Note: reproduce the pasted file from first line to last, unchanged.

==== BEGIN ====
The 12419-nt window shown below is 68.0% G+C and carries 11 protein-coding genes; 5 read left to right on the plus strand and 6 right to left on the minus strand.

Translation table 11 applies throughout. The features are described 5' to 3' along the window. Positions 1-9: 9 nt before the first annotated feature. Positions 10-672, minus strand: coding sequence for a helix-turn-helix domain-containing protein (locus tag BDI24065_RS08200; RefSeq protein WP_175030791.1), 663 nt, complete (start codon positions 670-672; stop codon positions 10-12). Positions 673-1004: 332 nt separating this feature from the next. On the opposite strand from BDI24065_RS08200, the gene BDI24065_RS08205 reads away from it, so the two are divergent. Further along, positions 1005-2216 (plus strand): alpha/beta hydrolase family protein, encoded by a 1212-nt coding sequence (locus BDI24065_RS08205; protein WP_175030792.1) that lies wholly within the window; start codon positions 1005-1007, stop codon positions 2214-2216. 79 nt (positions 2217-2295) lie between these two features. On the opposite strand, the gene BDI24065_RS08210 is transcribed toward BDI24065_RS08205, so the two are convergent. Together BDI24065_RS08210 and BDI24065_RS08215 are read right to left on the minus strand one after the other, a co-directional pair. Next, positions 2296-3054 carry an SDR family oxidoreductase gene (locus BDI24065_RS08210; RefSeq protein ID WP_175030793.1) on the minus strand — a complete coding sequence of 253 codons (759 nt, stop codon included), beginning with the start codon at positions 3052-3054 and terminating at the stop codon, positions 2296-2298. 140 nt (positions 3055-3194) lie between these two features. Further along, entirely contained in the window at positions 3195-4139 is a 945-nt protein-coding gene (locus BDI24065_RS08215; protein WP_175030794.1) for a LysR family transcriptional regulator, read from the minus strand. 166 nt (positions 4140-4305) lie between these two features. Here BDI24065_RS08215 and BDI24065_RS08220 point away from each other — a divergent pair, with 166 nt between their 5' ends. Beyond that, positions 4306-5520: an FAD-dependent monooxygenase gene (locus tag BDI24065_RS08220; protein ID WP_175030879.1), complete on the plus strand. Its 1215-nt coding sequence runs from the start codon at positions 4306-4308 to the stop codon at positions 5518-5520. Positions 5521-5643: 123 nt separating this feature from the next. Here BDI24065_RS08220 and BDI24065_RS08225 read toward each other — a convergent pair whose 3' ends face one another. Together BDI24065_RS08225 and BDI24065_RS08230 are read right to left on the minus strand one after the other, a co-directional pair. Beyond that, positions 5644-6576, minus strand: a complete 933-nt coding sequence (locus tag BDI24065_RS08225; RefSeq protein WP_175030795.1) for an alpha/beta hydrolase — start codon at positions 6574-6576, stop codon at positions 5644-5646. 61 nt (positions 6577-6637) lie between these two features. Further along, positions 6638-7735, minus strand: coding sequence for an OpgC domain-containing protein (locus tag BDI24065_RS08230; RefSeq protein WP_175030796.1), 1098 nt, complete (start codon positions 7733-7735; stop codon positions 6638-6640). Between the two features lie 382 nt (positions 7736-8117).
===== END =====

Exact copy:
The 12419-nt window shown below is 68.0% G+C and carries 11 protein-coding genes; 5 read left to right on the plus strand and 6 right to left on the minus strand.

Translation table 11 applies throughout. The features are described 5' to 3' along the window. Positions 1-9: 9 nt before the first annotated feature. Positions 10-672, minus strand: coding sequence for a helix-turn-helix domain-containing protein (locus tag BDI24065_RS08200; RefSeq protein WP_175030791.1), 663 nt, complete (start codon positions 670-672; stop codon positions 10-12). Positions 673-1004: 332 nt separating this feature from the next. On the opposite strand from BDI24065_RS08200, the gene BDI24065_RS08205 reads away from it, so the two are divergent. Further along, positions 1005-2216 (plus strand): alpha/beta hydrolase family protein, encoded by a 1212-nt coding sequence (locus BDI24065_RS08205; protein WP_175030792.1) that lies wholly within the window; start codon positions 1005-1007, stop codon positions 2214-2216. 79 nt (positions 2217-2295) lie between these two features. On the opposite strand, the gene BDI24065_RS08210 is transcribed toward BDI24065_RS08205, so the two are convergent. Together BDI24065_RS08210 and BDI24065_RS08215 are read right to left on the minus strand one after the other, a co-directional pair. Next, positions 2296-3054 carry an SDR family oxidoreductase gene (locus BDI24065_RS08210; RefSeq protein ID WP_175030793.1) on the minus strand — a complete coding sequence of 253 codons (759 nt, stop codon included), beginning with the start codon at positions 3052-3054 and terminating at the stop codon, positions 2296-2298. 140 nt (positions 3055-3194) lie between these two features. Further along, entirely contained in the window at positions 3195-4139 is a 945-nt protein-coding gene (locus BDI24065_RS08215; protein WP_175030794.1) for a LysR family transcriptional regulator, read from the minus strand. 166 nt (positions 4140-4305) lie between these two features. Here BDI24065_RS08215 and BDI24065_RS08220 point away from each other — a divergent pair, with 166 nt between their 5' ends. Beyond that, positions 4306-5520: an FAD-dependent monooxygenase gene (locus tag BDI24065_RS08220; protein ID WP_175030879.1), complete on the plus strand. Its 1215-nt coding sequence runs from the start codon at positions 4306-4308 to the stop codon at positions 5518-5520. Positions 5521-5643: 123 nt separating this feature from the next. Here BDI24065_RS08220 and BDI24065_RS08225 read toward each other — a convergent pair whose 3' ends face one another. Together BDI24065_RS08225 and BDI24065_RS08230 are read right to left on the minus strand one after the other, a co-directional pair. Beyond that, positions 5644-6576, minus strand: a complete 933-nt coding sequence (locus tag BDI24065_RS08225; RefSeq protein WP_175030795.1) for an alpha/beta hydrolase — start codon at positions 6574-6576, stop codon at positions 5644-5646. 61 nt (positions 6577-6637) lie between these two features. Further along, positions 6638-7735, minus strand: coding sequence for an OpgC domain-containing protein (locus tag BDI24065_RS08230; RefSeq protein WP_175030796.1), 1098 nt, complete (start codon positions 7733-7735; stop codon positions 6638-6640). Between the two features lie 382 nt (positions 7736-8117).